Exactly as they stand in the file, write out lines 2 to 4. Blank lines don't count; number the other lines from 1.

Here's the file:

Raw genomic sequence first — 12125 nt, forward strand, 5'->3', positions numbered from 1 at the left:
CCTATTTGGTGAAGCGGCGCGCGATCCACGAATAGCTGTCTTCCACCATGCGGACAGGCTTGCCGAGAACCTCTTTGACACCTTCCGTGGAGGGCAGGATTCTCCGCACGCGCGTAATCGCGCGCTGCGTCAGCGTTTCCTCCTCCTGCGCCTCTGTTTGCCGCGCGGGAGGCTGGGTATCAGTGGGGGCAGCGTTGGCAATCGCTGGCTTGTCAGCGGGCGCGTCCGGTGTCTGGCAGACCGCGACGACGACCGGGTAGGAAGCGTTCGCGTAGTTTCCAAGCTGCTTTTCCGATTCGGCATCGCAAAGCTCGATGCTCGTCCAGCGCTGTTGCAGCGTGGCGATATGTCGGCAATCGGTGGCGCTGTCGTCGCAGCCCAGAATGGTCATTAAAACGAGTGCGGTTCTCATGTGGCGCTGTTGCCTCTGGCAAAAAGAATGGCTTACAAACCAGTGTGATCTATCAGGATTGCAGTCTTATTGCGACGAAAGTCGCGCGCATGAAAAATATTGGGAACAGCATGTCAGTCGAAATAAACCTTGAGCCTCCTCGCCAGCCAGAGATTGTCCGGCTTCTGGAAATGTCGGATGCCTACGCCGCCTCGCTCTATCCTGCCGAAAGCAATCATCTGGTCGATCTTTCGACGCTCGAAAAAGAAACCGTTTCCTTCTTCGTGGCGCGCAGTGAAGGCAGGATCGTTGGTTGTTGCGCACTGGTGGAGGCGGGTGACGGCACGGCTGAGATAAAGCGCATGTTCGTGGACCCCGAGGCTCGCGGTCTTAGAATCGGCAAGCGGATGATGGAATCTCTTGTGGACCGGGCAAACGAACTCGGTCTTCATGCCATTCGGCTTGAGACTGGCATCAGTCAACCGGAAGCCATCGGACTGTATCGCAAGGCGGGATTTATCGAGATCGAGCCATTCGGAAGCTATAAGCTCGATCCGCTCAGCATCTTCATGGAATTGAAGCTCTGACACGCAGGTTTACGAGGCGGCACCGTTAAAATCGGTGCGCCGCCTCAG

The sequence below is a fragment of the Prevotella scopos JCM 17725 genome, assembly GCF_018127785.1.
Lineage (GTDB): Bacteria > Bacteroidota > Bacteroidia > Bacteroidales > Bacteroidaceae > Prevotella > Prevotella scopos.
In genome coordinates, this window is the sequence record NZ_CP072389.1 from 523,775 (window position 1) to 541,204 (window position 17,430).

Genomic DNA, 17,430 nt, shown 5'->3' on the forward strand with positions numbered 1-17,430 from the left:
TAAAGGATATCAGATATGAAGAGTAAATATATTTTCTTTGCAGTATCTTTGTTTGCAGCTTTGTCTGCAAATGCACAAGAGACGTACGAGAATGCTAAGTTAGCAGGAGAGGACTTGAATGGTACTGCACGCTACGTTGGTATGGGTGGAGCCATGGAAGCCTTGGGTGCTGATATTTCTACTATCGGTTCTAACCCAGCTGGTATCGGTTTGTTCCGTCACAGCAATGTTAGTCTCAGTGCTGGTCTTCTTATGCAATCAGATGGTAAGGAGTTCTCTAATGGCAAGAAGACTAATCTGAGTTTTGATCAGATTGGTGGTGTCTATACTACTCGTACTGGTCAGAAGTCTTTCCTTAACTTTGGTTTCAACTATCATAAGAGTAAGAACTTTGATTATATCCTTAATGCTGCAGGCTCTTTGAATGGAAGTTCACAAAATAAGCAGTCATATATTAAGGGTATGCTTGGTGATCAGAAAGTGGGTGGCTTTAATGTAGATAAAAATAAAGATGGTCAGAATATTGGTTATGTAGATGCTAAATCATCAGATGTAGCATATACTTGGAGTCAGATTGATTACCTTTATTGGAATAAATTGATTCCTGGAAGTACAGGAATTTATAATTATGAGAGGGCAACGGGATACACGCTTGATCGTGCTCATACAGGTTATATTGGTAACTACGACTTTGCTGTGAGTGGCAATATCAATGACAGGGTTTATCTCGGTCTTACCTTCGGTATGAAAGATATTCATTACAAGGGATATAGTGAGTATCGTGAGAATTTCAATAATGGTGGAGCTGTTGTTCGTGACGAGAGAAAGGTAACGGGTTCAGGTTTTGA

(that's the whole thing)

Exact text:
CCTATTTGGTGAAGCGGCGCGCGATCCACGAATAGCTGTCTTCCACCATGCGGACAGGCTTGCCGAGAACCTCTTTGACACCTTCCGTGGAGGGCAGGATTCTCCGCACGCGCGTAATCGCGCGCTGCGTCAGCGTTTCCTCCTCCTGCGCCTCTGTTTGCCGCGCGGGAGGCTGGGTATCAGTGGGGGCAGCGTTGGCAATCGCTGGCTTGTCAGCGGGCGCGTCCGGTGTCTGGCAGACCGCGACGACGACCGGGTAGGAAGCGTTCGCGTAGTTTCCAAGCTGCTTTTCCGATTCGGCATCGCAAAGCTCGATGCTCGTCCAGCGCTGTTGCAGCGTGGCGATATGTCGGCAATCGGTGGCGCTGTCGTCGCAGCCCAGAATGGTCATTAAAACGAGTGCGGTTCTCATGTGGCGCTGTTGCCTCTGGCAAAAAGAATGGCTTACAAACCAGTGTGATCTATCAGGATTGCAGTCTTATTGCGACGAAAGTCGCGCGCATGAAAAATATTGGGAACAGCATGTCAGTCGAAATAAACCTTGAGCCTCCTCGCCAGCCAGAGATTGTCCGGCTTCTGGAAATGTCGGATGCCTACGCCGCCTCGCTCTATCCTGCCGAAAGCAATCATCTGGTCGATCTTTCGACGCTCGAAAAAGAAACCGTTTCCTTCTTCGTGGCGCGCAGTGAAGGCAGGATCGTTGGTTGTTGCGCACTGGTGGAGGCGGGTGACGGCACGGCTGAGATAAAGCGCATGTTCGTGGACCCCGAGGCTCGCGGTCTTAGAATCGGCAAGCGGATGATGGAATCTCTTGTGGACCGGGCAAACGAACTCGGTCTTCATGCCATTCGGCTTGAGACTGGCATCAGTCAACCGGAAGCCATCGGACTGTATCGCAAGGCGGGATTTATCGAGATCGAGCCATTCGGAAGCTATAAGCTCGATCCGCTCAGCATCTTCATGGAATTGAAGCTCTGACACGCAGGTTTACGAGGCGGCACCGTTAAAATCGGTGCGCCGCCTCAG

The sequence below is a fragment of the Prevotella scopos JCM 17725 genome, assembly GCF_018127785.1.
Lineage (GTDB): Bacteria > Bacteroidota > Bacteroidia > Bacteroidales > Bacteroidaceae > Prevotella > Prevotella scopos.